Fast!

Discussion in 'Computing and Networks' started by markdem, Feb 15, 2017.

  1. markdem

    Thread Starter Member

    Jul 31, 2013
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    I have built some fast networks in my day, but this takes the cake.
    The part I wonder about here is what kind of math would give that result?
    Cool to think that somewhere, in the who knows how many lines of code, there is a condition for this...


    fast (2).png
     
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  2. WBahn

    Moderator

    Mar 31, 2012
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    Assuming that your question is serious, the time is being tracked as an integer (and apparently not just being displayed as a whole number of seconds); This is likely because most downloads take well over one second and most people would find a bunch of stuff to the right of the decimal point distracting, so the programmer just captured the time at the start of the download and again at the end (and most time() functions return an integer that is the number of seconds that have passed since the "epoch").

    But the person that wrote the code knows that the transfer rate is a floating point number so they are casting it as such before dividing it into the number of bytes transferred (or otherwise forcing floating point division). But that results in division by zero -- however this is a legal operation in most floating point libraries since infinity can be represented in IEEE-754 floating point representations. Additionally, when you print out such a value using most print utilities that are capable of printing floating point values, they have a way of displaying all three flag values, +INF, -INF, and NaN (the last is Not A Number, which results when doing something like taking the square root of a negative value).
     
  3. markdem

    Thread Starter Member

    Jul 31, 2013
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    I agree it was a div by zero issue that did this, but would you not agree that it would make more science in this case just to report the transfer rate as been the file size? In this case it would of been 257k\sec as it must of taken some time to transfer. Infinity just seems "too wrong".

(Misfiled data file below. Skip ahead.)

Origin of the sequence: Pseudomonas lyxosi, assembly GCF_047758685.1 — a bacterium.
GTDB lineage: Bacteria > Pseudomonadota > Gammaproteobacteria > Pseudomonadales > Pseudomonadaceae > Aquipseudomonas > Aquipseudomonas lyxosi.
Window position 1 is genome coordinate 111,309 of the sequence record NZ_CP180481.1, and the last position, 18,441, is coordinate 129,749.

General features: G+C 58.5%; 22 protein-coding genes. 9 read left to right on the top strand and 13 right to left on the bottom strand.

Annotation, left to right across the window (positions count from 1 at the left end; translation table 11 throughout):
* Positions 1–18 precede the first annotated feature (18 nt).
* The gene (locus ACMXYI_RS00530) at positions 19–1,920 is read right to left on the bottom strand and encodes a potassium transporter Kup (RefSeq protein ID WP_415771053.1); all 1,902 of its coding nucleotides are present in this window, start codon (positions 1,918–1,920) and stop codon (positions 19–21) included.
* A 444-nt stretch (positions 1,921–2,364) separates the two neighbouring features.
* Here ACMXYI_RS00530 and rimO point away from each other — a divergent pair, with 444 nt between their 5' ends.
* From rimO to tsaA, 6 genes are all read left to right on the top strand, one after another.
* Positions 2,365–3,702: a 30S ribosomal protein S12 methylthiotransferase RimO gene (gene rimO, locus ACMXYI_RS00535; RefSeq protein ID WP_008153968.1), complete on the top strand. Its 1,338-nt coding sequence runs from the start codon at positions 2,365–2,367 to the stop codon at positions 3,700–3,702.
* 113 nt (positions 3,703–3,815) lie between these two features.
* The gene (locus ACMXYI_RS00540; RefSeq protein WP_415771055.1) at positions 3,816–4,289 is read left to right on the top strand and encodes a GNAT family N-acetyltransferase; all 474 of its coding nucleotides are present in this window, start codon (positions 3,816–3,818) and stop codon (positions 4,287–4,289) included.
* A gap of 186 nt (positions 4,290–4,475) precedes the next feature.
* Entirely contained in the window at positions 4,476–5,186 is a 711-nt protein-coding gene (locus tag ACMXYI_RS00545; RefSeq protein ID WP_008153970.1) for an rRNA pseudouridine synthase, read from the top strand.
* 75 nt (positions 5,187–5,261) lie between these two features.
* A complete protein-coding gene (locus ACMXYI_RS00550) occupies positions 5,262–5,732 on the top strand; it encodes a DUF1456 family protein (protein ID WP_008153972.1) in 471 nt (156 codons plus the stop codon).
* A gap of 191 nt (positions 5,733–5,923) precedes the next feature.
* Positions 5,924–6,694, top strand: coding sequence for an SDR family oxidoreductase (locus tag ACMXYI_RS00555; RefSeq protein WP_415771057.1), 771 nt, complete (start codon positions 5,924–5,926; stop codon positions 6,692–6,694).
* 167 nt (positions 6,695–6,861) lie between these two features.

4. WBahn

    Moderator

    Mar 31, 2012
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    There are all kinds of special cases that could be trapped and something more sensible done. I have no problem with them doing so, either. But there's no point getting worked up over something that just doesn't matter unless it potentially unmasks a true bug in the code. Just look at all the progress bars that tell you that something is 99% done after a few seconds and yet it takes several minutes to actually finish. Could something more sensible be done there? Sure.
     
  5. joeyd999

    AAC Fanatic!

    Jun 6, 2011
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    These days, 257K/s (about 2.5 Mbit/s) is nothing. ADSL over POTS can do 10x that.
     
  6. markdem

    Thread Starter Member

    Jul 31, 2013
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    Agree, no need to get worked up about it, just seemed odd that someone thought it would be a good idea to type the word "infinity" into something that looked after speed :)

    This was on a 1Gbit network so no, the speed was not that high (the title was more tongue in cheek). It was the "reported" speed I thought was cool as it would be impossible to have infinity\sec as that would suggest it took no time to transfer.
     
  7. WBahn

    Moderator

    Mar 31, 2012
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    They DIDN'T think to type the word infinity! They probably never gave the possibility a thought at all -- if they did they probably would have had it print something else, such as "????". All they did was naively calculate a speed and print it out. They called a standard library function such as

    printf("%f kB/s", speed);

    and when it turned out that speed was +INF because of a division by zero, the library function printed the "infinity" because that's what the printf() function prints when it's passed a floating point value that is equal to +INF.
     
  8. markdem

    Thread Starter Member

    Jul 31, 2013
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    Fair call, I did not think about the fact that it could be a external function returning the "infinity".
     
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